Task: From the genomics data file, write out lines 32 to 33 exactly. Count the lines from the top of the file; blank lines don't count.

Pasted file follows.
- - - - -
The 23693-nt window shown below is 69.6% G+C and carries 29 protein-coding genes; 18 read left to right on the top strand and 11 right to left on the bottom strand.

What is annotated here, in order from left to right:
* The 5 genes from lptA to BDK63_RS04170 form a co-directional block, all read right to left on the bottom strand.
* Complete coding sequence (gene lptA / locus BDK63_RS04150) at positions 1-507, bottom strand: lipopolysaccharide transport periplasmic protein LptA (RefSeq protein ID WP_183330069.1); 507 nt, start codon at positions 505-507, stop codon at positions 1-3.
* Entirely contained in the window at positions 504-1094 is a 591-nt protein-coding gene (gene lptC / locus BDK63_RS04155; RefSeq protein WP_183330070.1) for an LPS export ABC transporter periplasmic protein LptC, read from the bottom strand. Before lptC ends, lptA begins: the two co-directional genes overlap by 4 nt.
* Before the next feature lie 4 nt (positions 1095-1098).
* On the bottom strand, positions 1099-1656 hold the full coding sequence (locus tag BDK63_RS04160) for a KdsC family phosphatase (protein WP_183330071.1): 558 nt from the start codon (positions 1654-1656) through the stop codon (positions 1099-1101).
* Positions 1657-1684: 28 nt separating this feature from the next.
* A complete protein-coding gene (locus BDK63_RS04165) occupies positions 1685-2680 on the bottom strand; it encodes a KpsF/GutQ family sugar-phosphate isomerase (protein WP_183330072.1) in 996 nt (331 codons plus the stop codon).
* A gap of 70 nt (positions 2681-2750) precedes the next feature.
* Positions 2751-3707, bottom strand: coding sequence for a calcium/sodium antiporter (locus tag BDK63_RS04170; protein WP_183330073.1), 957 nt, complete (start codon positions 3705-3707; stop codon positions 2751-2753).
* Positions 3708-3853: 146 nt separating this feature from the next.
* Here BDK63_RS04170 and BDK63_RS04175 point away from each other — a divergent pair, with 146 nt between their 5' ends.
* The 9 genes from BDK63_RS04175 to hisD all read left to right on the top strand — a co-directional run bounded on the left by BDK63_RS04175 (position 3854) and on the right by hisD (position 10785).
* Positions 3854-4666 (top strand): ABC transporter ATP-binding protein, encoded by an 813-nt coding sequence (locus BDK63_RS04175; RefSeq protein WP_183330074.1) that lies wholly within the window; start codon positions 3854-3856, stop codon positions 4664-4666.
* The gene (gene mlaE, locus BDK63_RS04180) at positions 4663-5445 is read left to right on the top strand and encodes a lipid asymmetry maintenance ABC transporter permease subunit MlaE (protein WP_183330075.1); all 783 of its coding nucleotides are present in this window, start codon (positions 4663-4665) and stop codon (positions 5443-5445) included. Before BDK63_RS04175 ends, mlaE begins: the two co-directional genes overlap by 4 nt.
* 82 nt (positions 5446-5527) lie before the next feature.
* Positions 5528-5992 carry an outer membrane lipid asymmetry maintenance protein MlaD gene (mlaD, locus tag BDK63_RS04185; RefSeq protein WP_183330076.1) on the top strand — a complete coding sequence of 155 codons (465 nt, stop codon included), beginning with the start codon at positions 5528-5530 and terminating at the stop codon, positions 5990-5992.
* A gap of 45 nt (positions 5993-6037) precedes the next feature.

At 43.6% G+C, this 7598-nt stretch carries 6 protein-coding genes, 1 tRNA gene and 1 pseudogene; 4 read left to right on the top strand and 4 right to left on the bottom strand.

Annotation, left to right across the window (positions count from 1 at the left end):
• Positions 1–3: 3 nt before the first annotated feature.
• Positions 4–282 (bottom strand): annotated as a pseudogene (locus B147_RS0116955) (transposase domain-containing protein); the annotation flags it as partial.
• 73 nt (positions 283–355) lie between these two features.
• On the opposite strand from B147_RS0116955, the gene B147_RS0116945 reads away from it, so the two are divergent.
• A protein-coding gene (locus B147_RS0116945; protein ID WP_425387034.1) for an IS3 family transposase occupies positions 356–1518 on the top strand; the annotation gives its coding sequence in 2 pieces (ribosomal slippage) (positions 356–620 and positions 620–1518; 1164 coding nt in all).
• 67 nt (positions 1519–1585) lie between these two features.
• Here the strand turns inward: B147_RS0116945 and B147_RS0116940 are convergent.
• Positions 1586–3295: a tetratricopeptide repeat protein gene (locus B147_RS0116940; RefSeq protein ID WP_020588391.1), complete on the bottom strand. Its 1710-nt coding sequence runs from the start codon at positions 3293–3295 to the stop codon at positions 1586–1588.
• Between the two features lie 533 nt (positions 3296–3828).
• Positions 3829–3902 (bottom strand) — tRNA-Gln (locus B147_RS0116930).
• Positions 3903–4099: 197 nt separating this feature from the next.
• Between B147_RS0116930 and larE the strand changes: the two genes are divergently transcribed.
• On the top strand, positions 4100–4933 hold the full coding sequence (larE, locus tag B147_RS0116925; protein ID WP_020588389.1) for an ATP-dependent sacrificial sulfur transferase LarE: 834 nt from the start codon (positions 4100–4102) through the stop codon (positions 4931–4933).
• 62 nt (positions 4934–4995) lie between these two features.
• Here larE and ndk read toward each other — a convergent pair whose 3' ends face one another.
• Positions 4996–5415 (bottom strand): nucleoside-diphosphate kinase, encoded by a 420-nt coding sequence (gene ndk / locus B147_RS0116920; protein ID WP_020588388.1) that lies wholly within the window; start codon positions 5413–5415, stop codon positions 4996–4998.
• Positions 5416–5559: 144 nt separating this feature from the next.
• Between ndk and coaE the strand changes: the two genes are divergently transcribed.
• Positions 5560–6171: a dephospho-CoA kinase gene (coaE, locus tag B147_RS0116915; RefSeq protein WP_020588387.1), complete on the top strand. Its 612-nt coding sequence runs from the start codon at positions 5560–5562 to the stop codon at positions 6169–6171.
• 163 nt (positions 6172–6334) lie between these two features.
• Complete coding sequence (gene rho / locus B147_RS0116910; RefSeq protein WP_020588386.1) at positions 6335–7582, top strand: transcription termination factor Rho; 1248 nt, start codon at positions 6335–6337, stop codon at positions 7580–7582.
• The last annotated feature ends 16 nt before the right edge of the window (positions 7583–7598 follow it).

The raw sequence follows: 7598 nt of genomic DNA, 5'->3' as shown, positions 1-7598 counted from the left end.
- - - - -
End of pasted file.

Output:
• Positions 3903–4099: 197 nt separating this feature from the next.
• Between B147_RS0116930 and larE the strand changes: the two genes are divergently transcribed.